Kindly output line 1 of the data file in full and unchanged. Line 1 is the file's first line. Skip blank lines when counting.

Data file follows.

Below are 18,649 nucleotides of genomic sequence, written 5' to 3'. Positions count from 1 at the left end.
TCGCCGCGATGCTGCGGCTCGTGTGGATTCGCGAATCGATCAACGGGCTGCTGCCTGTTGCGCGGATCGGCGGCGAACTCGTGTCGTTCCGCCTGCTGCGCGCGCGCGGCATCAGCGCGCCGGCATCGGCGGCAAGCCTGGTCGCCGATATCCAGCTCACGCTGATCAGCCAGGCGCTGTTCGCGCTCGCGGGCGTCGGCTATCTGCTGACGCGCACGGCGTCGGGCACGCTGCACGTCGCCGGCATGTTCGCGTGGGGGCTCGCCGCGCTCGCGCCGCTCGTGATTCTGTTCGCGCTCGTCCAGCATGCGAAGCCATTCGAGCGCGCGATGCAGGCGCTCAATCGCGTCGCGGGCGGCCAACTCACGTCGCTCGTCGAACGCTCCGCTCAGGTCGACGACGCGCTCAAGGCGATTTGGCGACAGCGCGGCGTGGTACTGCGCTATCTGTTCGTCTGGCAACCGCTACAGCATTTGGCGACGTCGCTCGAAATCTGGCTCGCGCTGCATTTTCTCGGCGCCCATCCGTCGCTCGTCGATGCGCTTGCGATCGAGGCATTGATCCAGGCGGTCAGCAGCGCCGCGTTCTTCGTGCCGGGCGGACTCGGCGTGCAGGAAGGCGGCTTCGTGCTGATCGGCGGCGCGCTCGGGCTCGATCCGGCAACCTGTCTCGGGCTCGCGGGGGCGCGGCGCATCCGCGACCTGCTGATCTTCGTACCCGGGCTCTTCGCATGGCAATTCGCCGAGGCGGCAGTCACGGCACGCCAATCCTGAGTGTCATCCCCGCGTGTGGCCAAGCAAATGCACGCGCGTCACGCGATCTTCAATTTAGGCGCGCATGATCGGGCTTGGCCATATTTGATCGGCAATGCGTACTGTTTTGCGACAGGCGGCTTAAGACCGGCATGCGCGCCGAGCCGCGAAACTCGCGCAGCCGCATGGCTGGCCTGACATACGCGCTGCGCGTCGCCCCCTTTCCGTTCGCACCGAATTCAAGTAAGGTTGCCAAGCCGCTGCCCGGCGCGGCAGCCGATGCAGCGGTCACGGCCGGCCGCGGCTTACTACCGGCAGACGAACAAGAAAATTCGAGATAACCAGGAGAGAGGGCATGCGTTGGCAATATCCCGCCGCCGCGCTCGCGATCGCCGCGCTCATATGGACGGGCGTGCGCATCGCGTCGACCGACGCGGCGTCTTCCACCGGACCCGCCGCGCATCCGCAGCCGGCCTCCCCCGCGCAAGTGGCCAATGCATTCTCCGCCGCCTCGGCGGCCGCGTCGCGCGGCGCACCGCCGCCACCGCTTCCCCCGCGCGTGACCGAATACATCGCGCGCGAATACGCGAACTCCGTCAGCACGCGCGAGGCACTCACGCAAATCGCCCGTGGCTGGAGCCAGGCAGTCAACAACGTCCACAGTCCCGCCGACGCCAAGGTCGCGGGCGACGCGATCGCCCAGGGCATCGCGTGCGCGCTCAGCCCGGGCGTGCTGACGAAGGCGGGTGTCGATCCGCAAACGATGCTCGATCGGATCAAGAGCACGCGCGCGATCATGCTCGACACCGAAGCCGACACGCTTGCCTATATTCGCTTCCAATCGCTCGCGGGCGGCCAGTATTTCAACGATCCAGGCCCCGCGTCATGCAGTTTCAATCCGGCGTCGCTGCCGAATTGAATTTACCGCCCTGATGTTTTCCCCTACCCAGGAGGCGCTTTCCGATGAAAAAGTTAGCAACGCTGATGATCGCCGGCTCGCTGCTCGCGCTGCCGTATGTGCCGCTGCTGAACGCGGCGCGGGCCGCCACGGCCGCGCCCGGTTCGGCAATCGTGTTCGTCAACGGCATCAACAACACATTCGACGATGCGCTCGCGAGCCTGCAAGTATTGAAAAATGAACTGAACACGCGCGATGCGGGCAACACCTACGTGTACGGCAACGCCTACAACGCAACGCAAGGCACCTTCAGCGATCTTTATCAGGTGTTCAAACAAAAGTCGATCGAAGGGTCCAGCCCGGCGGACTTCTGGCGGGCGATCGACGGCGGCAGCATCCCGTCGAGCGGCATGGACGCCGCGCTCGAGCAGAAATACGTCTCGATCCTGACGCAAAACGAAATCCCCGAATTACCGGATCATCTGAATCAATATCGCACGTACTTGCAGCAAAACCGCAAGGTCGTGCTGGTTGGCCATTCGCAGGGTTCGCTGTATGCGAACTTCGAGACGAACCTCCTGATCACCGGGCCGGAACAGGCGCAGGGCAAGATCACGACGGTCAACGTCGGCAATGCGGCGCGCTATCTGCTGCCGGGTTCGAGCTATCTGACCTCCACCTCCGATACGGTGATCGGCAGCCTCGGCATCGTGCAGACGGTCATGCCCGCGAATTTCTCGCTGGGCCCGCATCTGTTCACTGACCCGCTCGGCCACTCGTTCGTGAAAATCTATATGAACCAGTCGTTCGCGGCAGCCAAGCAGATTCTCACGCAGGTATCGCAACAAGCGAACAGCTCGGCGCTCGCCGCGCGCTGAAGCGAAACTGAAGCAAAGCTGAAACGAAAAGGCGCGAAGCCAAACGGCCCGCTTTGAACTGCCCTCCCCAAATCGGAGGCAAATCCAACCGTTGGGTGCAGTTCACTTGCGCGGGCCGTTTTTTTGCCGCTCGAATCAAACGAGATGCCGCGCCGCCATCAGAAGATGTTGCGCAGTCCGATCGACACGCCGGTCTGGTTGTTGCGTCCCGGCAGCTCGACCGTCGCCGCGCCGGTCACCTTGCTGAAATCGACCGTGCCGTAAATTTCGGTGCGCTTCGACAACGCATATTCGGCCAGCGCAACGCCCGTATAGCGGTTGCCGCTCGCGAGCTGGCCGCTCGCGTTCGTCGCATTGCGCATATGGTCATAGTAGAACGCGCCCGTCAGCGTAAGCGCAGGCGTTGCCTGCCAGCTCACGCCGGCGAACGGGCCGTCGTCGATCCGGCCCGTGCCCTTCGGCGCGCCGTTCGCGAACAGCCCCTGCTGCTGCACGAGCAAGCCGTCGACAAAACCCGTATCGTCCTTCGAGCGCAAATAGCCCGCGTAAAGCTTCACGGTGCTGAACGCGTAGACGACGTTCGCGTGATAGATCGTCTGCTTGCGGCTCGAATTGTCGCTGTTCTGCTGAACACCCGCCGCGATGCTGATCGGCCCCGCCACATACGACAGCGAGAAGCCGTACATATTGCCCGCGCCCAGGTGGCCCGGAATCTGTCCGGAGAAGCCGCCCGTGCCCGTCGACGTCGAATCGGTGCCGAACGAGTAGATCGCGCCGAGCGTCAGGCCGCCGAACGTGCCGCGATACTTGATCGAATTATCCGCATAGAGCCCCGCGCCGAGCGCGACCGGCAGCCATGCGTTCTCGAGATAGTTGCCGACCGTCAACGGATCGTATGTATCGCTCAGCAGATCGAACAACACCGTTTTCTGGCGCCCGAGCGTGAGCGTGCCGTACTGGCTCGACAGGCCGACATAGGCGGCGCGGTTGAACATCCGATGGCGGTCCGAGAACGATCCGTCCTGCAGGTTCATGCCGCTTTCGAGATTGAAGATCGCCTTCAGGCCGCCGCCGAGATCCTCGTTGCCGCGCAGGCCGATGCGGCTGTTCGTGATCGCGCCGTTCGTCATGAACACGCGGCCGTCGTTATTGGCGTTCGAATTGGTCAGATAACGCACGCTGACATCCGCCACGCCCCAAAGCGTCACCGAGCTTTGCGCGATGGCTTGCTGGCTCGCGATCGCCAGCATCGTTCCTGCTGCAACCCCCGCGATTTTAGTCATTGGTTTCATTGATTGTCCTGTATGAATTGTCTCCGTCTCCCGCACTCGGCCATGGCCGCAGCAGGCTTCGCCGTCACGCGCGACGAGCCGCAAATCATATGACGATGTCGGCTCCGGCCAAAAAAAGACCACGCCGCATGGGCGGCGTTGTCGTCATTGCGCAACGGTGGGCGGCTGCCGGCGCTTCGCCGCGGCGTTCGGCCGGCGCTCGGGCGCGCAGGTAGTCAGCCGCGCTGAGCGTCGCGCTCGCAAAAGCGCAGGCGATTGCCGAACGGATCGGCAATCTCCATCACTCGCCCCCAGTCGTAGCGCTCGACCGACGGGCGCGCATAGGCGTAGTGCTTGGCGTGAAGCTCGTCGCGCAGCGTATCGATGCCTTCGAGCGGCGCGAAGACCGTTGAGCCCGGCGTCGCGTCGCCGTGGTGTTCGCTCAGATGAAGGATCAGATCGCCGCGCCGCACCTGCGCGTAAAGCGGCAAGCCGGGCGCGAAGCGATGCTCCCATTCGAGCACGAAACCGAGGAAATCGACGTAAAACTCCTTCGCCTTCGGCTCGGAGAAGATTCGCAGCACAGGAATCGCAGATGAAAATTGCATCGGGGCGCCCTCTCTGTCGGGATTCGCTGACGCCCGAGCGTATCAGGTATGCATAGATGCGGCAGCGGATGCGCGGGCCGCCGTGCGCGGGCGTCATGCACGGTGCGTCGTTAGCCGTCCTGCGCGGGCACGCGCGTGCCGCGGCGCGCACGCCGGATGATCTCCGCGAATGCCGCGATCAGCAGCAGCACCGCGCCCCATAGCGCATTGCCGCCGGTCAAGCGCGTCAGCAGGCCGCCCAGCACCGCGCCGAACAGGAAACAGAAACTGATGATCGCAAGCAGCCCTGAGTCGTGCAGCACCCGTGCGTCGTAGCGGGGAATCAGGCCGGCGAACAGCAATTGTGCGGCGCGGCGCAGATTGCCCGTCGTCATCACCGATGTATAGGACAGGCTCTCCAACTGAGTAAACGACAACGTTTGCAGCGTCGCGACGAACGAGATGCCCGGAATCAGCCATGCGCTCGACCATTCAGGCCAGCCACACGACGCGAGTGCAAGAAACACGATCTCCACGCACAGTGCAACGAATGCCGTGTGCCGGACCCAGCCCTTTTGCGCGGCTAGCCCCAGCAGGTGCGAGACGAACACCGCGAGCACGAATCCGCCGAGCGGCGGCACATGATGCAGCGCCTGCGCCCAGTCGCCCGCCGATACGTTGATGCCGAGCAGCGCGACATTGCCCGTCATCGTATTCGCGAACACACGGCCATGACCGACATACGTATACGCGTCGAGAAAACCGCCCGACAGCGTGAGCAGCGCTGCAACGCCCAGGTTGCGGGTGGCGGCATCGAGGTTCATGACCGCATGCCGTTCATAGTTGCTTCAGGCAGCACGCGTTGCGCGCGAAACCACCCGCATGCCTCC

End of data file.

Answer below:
Below are 18,649 nucleotides of genomic sequence, written 5' to 3'. Positions count from 1 at the left end.